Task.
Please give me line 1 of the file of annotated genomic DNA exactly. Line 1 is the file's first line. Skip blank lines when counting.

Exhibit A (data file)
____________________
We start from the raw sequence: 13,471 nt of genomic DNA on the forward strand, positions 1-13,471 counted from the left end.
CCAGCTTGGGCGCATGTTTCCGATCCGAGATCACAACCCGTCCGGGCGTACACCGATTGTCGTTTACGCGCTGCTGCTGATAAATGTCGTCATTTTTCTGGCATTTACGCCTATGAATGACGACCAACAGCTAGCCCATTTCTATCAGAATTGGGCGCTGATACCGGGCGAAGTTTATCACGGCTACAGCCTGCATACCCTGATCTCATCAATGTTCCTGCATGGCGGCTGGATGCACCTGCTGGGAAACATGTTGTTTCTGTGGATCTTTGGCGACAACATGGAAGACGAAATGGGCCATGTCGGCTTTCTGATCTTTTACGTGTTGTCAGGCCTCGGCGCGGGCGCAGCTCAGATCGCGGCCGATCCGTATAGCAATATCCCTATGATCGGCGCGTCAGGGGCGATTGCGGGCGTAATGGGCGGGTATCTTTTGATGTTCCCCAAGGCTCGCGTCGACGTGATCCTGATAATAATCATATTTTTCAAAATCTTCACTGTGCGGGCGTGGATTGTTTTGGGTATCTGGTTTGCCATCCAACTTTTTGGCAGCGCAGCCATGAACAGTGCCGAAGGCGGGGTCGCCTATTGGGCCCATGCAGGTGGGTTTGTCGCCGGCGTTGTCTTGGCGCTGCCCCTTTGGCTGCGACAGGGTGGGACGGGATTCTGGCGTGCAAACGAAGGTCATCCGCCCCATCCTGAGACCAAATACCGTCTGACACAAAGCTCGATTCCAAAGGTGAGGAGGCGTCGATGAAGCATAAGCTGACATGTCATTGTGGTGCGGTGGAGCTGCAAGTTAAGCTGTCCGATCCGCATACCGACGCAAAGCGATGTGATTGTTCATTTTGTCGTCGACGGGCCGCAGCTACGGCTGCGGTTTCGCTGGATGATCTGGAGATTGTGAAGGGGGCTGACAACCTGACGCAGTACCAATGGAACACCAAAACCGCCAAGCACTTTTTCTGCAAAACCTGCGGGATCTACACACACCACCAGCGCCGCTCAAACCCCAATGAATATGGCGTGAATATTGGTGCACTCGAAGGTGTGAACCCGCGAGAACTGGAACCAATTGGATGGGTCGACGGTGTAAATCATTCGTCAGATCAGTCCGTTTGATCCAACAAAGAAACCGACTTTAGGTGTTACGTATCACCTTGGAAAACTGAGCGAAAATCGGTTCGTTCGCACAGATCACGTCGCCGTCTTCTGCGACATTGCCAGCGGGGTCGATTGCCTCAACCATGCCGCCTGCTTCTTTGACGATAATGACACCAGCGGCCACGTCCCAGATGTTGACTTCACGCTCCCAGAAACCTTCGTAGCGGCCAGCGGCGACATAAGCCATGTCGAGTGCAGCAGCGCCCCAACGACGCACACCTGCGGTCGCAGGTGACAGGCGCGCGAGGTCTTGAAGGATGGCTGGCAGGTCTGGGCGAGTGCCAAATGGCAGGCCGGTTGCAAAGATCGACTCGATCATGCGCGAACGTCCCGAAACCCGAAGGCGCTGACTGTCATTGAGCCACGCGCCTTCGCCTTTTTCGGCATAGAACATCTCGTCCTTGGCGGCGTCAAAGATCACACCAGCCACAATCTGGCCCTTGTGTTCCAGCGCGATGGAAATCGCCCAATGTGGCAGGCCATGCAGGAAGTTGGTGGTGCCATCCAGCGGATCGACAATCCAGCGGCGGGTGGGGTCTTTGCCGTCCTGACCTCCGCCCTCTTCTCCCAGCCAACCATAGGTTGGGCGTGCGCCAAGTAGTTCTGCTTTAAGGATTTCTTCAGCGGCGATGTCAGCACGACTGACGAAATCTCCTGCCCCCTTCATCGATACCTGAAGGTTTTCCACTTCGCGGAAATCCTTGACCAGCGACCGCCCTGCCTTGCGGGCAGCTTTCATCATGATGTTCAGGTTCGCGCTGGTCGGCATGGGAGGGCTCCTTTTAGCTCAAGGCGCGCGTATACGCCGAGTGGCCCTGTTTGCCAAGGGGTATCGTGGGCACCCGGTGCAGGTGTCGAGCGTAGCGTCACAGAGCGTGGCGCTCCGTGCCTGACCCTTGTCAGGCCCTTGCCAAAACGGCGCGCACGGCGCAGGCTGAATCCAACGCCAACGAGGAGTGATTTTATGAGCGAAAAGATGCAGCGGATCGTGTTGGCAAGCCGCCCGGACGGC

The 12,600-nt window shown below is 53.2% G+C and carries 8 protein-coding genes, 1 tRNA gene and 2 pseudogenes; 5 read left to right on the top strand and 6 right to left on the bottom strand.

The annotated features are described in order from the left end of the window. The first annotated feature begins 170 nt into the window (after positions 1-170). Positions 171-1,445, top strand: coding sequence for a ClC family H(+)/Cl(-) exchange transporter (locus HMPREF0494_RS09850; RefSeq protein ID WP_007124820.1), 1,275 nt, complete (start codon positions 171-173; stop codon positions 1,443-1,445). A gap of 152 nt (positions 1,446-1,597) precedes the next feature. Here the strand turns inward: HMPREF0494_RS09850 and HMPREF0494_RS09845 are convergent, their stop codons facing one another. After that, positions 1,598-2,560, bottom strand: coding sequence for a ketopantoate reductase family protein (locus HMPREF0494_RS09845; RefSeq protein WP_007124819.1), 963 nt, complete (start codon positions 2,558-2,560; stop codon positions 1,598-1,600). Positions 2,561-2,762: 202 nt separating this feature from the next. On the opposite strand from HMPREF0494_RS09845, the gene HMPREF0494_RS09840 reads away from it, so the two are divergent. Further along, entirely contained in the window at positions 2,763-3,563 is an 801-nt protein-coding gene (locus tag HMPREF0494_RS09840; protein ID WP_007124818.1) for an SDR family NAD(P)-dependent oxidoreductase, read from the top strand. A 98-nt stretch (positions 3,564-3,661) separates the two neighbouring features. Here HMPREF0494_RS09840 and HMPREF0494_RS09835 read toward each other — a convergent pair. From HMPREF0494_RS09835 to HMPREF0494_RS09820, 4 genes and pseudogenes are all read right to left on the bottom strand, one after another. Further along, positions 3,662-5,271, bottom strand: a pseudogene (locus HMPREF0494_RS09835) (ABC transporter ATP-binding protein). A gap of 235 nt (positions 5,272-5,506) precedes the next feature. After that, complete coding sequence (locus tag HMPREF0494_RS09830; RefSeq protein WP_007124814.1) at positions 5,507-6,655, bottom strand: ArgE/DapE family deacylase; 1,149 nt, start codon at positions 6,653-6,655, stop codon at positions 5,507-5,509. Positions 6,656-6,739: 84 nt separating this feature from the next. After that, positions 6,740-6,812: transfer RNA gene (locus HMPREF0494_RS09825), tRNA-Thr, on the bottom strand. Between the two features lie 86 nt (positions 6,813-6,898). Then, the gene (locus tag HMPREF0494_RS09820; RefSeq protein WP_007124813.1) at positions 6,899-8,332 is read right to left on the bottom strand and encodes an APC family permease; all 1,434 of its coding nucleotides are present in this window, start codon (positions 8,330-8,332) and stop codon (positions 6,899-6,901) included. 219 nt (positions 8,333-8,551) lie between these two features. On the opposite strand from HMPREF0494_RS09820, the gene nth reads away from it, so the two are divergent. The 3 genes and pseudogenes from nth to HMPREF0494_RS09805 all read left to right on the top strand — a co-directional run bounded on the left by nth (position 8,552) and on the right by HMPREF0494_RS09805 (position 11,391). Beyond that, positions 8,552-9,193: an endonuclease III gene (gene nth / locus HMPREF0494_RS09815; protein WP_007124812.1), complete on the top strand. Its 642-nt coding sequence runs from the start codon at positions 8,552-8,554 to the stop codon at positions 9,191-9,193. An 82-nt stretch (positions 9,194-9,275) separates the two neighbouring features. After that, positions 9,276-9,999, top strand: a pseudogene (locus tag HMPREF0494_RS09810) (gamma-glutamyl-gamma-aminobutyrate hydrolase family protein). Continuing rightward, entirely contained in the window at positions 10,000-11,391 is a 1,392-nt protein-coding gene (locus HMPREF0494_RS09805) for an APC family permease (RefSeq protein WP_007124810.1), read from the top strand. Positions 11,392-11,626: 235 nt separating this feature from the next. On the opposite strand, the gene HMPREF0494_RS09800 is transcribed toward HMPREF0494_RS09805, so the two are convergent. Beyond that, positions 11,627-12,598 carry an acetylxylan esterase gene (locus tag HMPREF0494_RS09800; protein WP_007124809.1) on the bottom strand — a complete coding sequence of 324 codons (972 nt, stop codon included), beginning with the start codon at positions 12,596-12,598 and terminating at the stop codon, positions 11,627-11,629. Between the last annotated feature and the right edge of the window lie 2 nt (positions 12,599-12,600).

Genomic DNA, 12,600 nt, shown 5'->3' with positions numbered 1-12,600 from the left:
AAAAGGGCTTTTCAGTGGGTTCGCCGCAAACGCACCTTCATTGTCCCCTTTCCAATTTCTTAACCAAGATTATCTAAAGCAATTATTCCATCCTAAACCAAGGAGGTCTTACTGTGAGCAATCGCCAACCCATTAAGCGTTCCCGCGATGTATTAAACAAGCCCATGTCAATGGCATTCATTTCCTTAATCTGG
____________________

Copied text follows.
We start from the raw sequence: 13,471 nt of genomic DNA on the forward strand, positions 1-13,471 counted from the left end.